immediately on receipt of the order, the railroad company should restore the service. Thereupon this bill was filed.
The bill avers that the warehouse company's premises are two city blocks, or 1,600 feet, from the railroad's public team tracks, which are adequate in size and construction conveniently and properly to handle all the public business, including that of the warehouse company, and that, since the discontinuance of switching service on August 15th, conformably to the notice given, the railroad has been ready to serve that industry on public team tracks, and that industrial sidings like the one in question have been put in without any care to avoid undue discrimination between interstate shippers in cost of transportation. It says that, of the business done over the side track, 85 percent is interstate. The railroad company therefore avers that, if it does not continue the service as required by the order, it will be subject to penalty under the Georgia state law, and that, if it obeys the order, it will be guilty of undue discrimination under the interstate commerce law, and so will be subject to a heavy penalty in the federal jurisdiction.
The bill further alleges that the side track is out of repair, and that, in order to put it in proper condition, it will require an expenditure of $440, that the receipts from the switching are but only a small part of the cost of it, and that enforced compliance with the order will thus deprive the company of its property without due process of law.
The order made by the Commission was based on its General Order 14, promulgated December 23, 1909, which provided that any and all facilities and privileges enjoyed by shippers to which they were entitled by law or any rule of the Commission, whether granted by voluntary action on behalf of the railroad companies or otherwise, should not be discontinued without the consent of the Railroad Commission.
The three-judge court refused the application, on the ground that Rule 14 had not been complied with. Rule 14 is a reasonable rule, and the Commission was fully justified in refusing to sanction a discontinuance of service until a petition had been filed with the Commission and a showing made . The doubt which arises in our minds is whether the Public Service Commission, by its consent to a full hearing of the issue without a formal petition and an order based on the merits, did not waive the defect of a petition. The action of the company in discontinuing the service without a petition was arbitrary and defiant, but the subsequent action of the Commission seems to have condoned the fault in such a way as to prevent our making it a reason for not looking farther into the issues now raised by the company in its bill.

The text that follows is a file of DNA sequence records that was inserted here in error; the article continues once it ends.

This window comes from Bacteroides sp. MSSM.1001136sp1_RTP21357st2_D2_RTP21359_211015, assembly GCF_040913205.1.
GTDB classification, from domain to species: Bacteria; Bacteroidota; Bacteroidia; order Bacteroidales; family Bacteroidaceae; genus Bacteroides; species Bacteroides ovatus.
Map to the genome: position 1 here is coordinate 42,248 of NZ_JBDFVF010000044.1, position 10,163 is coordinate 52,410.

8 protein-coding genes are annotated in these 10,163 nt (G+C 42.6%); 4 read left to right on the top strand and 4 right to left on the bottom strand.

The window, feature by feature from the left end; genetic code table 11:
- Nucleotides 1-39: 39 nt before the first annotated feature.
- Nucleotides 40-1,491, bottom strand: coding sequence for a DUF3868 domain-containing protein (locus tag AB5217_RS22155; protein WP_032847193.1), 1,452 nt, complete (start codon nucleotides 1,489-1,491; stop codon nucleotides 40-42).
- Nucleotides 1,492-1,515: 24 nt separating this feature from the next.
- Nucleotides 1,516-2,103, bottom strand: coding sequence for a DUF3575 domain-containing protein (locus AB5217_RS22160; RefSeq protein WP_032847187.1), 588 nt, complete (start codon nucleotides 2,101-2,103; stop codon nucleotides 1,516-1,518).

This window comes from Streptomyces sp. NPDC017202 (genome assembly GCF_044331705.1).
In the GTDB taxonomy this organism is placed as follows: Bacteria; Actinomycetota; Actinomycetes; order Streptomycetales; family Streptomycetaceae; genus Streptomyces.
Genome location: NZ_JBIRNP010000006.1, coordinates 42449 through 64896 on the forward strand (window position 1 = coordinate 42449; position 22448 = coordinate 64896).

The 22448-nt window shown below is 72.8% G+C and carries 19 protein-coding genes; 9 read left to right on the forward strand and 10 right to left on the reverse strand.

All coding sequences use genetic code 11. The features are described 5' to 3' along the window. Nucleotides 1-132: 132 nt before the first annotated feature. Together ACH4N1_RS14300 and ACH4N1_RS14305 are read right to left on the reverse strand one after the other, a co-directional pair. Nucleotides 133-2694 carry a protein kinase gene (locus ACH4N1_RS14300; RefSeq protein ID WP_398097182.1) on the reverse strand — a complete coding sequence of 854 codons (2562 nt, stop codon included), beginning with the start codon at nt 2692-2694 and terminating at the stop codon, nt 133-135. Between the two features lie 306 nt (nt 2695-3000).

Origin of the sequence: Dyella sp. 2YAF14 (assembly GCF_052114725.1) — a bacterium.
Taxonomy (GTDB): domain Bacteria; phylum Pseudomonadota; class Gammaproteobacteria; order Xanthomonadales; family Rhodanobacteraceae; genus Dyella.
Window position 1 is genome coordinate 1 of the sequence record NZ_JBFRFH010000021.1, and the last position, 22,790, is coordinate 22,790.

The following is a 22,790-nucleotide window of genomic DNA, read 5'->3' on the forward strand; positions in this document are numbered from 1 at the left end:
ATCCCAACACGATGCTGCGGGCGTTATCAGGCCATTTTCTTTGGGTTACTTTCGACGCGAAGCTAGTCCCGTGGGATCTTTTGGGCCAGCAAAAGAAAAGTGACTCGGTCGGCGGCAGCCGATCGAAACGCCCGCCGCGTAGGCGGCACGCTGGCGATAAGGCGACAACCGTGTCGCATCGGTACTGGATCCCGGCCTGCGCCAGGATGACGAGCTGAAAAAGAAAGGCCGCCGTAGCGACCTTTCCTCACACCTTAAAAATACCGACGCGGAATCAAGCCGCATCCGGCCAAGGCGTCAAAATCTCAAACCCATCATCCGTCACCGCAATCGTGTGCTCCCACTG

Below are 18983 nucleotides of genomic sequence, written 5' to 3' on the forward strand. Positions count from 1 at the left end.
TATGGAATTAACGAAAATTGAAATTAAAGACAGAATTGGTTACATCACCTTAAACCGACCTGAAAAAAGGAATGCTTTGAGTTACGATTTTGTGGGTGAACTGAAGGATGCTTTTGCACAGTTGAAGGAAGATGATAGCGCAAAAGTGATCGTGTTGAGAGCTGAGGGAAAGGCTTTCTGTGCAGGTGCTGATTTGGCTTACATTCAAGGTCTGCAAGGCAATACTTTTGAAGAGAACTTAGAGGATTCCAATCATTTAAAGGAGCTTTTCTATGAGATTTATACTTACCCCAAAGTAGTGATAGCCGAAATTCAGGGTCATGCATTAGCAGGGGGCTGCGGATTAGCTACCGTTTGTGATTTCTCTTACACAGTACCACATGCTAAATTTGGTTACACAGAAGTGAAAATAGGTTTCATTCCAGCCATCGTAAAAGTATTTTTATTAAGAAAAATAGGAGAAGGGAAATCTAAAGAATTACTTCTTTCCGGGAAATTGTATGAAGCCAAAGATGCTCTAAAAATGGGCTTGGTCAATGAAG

It is said that the requirement of the continuance of the service deprived the company of its property without due process of law, in violation of the Fourteenth Amendment, because the service rendered by the side track was much greater in out-of-pocket cost than the compensation. This cannot be sustained. The service has been rendered for years. It was a voluntary arrangement, and, under its statutory powers (§ 2664, Georgia Civil Code 1910), was made irrevocable by the Public Service Commission under Rule 14 except by consent of the Commission. The spur track was for a public purpose. Union Lime Co. v. C. & N.W. Ry. Co., 233 U. S. 211 . The requirement that such a service should not be discontinued without notice and hearing was clearly within the police power of the state. Chicago & Northwestern R. Co. v. Ochs, 249 U. S. 416 ; Lake Erie & Western R. Co. v. State ex rel. Cameron, 249 U. S. 422 ; Railroad Commission v. L. & N. R. Co., 148 Ga. 442. Even if the cost of the switching is more than what is received for it, we cannot determine on any showing made by the company that the switching does not work a benefit